Surfing is an incredibly unique sport. Although even calling it a sport seems to restrict it to a set of stereotyped parameters which seem hardly relevant to the majority of us. There a very few “sports” that you can find enjoyment on so many different levels and in so many walks of life. Whether cruising on a longboard or charging into building sized caverns over shallow reef; the resulting stoke factor and end result remain the same. Similarly, to those looking from the outside in, the idea of what surfing involves and what it means to those that participate can be a far cry from the truth. In this way it’s not hard to draw parallels between surfing- what many of us consider a religion, and the real thing. Many religious groups are stereotyped, marginalised and misrepresented, something most surfers have experienced to some degree. Enter a young South African by the name of Matthew Bromley.

I’m squeezed in the passenger seat of the tiny Ford next to Matt who appears even more spacially restricted considering his lanky 6’4 frame and my full board bag bearing down on us. We’re in Matt’s hire car rushing to the bus station and we’re somewhat late. I sprang the request for a last minute ride on him only an hour earlier, which happened to coincide with the better part of the tide and chance of decent waves on this particular day. But as is the nature I’ve come to know, he agreed without the slightest inkling of annoyance and then proceeded to make us both lunch before we found ourselves hurtling through the Irish countryside.

I first met Matt a few years back when he arrived to Ireland fresh faced and excited, ready to chase some of the larger, meaner waves the country has to offer. His polite demeanour and quiet nature gave no indication of what some may consider a slightly lunatic approach to surfing. He’s since become a good friend and I’ve watched his exploits from afar as he’s worked tirelessly with filmer Guy Macindoe on their recently released project, Risky Business. To many (before this film) he may have been a somewhat unknown, but to those in the know, Matt is as genuine as they come and as legitimate a big wave surfer as anyone. It was in the close confines of the rental car cockpit that I quizzed him on his new film, big waves, and what it means to keep the faith.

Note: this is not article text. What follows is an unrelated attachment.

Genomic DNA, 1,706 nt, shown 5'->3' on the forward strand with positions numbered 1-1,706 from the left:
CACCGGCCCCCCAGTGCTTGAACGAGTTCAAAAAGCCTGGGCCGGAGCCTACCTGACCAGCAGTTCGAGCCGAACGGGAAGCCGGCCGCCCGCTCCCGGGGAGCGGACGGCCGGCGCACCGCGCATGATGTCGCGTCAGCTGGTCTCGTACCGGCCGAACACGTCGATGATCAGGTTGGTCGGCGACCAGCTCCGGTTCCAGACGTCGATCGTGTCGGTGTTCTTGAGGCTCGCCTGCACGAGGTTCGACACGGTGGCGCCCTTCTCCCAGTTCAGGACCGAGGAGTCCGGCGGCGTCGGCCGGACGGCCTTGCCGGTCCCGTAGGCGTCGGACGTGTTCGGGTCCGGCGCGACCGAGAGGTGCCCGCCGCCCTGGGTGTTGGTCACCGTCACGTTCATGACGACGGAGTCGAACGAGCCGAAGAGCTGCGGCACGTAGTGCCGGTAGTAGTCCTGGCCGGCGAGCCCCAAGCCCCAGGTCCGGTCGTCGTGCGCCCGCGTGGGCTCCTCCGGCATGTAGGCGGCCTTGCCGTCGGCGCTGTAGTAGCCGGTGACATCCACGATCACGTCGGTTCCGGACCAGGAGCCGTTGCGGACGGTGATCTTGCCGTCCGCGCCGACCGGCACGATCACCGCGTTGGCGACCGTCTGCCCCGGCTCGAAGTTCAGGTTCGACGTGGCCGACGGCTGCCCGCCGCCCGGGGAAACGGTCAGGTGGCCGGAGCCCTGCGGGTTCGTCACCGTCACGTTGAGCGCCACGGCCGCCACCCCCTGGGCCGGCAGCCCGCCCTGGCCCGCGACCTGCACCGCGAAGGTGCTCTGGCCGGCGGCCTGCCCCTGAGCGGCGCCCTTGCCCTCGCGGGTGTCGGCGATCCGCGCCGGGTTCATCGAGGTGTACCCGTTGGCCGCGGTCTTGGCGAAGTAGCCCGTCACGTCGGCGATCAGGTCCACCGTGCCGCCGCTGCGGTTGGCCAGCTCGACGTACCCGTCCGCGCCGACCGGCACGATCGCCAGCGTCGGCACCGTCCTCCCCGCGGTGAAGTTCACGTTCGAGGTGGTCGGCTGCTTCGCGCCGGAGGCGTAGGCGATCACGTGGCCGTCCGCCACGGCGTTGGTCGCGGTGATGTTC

photo by Alan Van Gysen

N: Give us a little run down on your background, upbringing, nationality?

M: I moved to the beach at Cape Town, South Africa when I was 12 years old. That’s when I started surfing every day. I actually wanted to bodyboard when I was a bit younger but my Dad had been surfing for like 40 years and took the bodyboard away from me and gave me a stand up. I used to come home from school and watch this huge wave out in front of my house, Sunset, and the guy’s back then were pioneering towing in rubber duck’s at the same time Laird Hamilton was doing his thing in Hawaii. I remember thinking that’s what I want to do one day.

I studied part time over the last 6 years while I travelled and now have a business degree. Through my teens I did the contests but realised when I was about 17 that I felt most comfortable in bigger waves and that really was my passion.

N: So you and Guy have obviously released your film now, tell me about that?